The Kremlin Has Destroyed Russia’s Military Reputation
The most unfortunate aspect of the Kremlin’s go-slow, limited, under-committed, under-manned military operation in Ukraine has been the destruction of the Russian military’s reputation, a destruction underlined by Ukraine’s success in pushing back Russian forces in areas that are now, after the reunifications, part of Russia herself.
That Russia has lost Russian territory to Ukraine is likely to further embolden the West and, thereby, further widen the war.
US General and former CIA Director David Patraeus has threatened the Kremlin with the destruction of Russia’s troops and Black Sea fleet.
Bob Seely writing in the UK Telegraph says “Putin’s annexation of Ukrainian territory . . . is evidence not of offensive success, but of defensive fear. . . . His actions are the sign of a desperate man fearing military humiliation.” Putin, Seely claims, “is becoming more dangerous” judging by Russia’s sabotage of its own gas pipelines and Putin’s threats to widen his war. Nevertheless, Seely assures us, “Putin’s geopolitical fantasies to create a greater Russian state incorporating Ukraine, to shatter NATO and to establish Russia as the global counterweight to the US lie in tatters.” Seely adds that the victory of UK trained Ukrainian troops over the Russian military in the Kharkiv area shows that Ukrainian victory over Russia’s poorly led and low morale troops is achievable.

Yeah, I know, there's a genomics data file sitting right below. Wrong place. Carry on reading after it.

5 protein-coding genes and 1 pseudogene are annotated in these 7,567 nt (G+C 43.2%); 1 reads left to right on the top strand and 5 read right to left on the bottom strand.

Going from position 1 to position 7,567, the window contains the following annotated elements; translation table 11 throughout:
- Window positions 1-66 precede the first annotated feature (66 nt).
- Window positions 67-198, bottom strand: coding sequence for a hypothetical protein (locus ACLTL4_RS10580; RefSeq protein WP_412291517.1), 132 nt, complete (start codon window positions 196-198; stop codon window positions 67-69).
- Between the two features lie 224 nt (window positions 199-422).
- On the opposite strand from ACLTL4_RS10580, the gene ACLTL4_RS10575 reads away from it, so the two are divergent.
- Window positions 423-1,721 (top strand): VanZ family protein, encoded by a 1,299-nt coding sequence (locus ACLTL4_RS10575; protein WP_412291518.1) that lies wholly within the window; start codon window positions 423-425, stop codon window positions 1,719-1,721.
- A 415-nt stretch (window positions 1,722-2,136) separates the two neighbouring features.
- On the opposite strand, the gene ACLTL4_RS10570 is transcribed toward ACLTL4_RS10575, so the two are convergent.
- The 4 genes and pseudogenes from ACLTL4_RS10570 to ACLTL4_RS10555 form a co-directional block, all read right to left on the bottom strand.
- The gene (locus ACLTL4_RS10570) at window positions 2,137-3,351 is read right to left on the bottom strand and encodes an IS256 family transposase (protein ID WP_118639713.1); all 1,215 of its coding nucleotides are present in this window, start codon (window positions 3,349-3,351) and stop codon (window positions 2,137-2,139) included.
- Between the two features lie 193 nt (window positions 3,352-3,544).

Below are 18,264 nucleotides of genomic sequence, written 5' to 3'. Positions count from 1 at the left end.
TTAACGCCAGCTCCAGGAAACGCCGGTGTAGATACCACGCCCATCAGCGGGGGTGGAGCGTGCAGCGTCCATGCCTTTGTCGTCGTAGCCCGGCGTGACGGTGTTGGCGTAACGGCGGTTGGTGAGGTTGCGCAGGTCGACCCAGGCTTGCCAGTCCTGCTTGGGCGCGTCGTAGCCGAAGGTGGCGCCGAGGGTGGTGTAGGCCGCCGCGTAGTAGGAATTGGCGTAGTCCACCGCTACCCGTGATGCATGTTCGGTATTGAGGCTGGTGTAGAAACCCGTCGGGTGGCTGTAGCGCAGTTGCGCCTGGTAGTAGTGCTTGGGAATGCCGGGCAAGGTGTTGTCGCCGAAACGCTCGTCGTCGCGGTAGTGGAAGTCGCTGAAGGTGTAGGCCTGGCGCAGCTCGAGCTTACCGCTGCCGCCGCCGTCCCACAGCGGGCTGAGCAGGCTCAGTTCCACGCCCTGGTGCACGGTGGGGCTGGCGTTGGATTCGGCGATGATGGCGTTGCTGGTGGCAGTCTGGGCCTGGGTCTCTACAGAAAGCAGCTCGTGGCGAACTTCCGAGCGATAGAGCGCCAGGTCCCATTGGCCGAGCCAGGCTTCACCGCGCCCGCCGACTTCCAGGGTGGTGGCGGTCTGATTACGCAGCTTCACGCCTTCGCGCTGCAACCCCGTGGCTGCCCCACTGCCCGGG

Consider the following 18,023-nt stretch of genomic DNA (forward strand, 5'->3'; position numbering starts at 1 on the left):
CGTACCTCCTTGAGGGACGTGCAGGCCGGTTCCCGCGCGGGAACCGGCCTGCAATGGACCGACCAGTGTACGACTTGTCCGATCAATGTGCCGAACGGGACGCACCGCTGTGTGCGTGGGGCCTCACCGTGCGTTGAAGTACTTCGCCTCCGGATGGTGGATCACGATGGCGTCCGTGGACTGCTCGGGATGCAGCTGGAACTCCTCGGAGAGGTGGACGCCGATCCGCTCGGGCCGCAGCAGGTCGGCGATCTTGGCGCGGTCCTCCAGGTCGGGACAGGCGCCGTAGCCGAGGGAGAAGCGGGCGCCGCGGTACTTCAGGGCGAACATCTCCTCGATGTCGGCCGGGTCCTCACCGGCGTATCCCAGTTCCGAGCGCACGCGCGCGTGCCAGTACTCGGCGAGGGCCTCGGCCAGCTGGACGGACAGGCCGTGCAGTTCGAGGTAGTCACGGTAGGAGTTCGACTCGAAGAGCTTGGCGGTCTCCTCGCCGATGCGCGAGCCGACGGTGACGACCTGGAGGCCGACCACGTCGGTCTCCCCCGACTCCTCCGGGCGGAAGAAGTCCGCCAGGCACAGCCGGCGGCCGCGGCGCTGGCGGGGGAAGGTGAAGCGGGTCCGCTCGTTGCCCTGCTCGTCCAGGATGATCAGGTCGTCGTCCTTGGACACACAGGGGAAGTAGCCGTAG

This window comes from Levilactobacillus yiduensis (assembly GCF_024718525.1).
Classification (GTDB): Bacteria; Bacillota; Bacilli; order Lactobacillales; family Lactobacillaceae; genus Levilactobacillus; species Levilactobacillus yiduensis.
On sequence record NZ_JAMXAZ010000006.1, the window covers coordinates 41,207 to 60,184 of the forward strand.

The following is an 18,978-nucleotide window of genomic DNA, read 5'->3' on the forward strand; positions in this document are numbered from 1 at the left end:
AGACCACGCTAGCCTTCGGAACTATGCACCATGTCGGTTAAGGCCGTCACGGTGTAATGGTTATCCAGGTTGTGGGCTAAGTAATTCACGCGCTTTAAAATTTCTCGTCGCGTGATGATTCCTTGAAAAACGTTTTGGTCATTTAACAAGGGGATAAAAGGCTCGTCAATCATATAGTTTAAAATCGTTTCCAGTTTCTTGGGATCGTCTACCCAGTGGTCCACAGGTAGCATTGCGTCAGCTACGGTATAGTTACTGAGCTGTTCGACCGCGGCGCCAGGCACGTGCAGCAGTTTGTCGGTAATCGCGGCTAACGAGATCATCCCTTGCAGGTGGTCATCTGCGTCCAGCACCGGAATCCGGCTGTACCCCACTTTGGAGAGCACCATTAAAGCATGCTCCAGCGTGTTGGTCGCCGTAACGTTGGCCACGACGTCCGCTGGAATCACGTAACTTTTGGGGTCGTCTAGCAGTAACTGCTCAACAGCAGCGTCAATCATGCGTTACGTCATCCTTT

The dismal picture of a defeated Russia drawn by Seely is reinforced by Putin calling for negotiations with Zelensky in the same speech that he welcomes the provinces back into Russia. Normally it is not the winning side that calls for negotiations.
Seely’s account and Patraeus’ threats are nonsense. But what matters is that this is the way the West perceives it, and it is this perception that will further widen the war. That this would be the consequence was obvious from the beginning. Putin waited eight years while the West built and equipped an army for Ukraine and established the propaganda narrative, and when Putin belatedly acted he did so in a way guaranteed to widen the war. Did no one tell Putin that wars cannot be fought on a shoe-string in a limited manner?
Putin’s go-slow limited intervention has given Washington seven months in which to convince Western peoples that Russia is the aggressor, supply weapons to Ukraine, train Ukrainian soldiers in their use, and establish communications systems for Washington to provide targeting information to Ukraine’s forces. It is impossible to imagine the Kremlin conducting a war in a way less likely to succeed.
What the Kremlin has done is to justify Washington’s belief in its omnipotence, which will lead to more provocations. Washington had no fear of stealing Russia’s foreign exchange reserves and other assets, arming Ukraine, and blowing up Russia’s Nord Stream pipelines. Each step along the way Washington has gotten bolder and the threats to Russia have become stronger.
It is Putin’s effort to contain war that is bringing him a wider one. As he continues his policy of half-measures Armageddon creeps ever closer.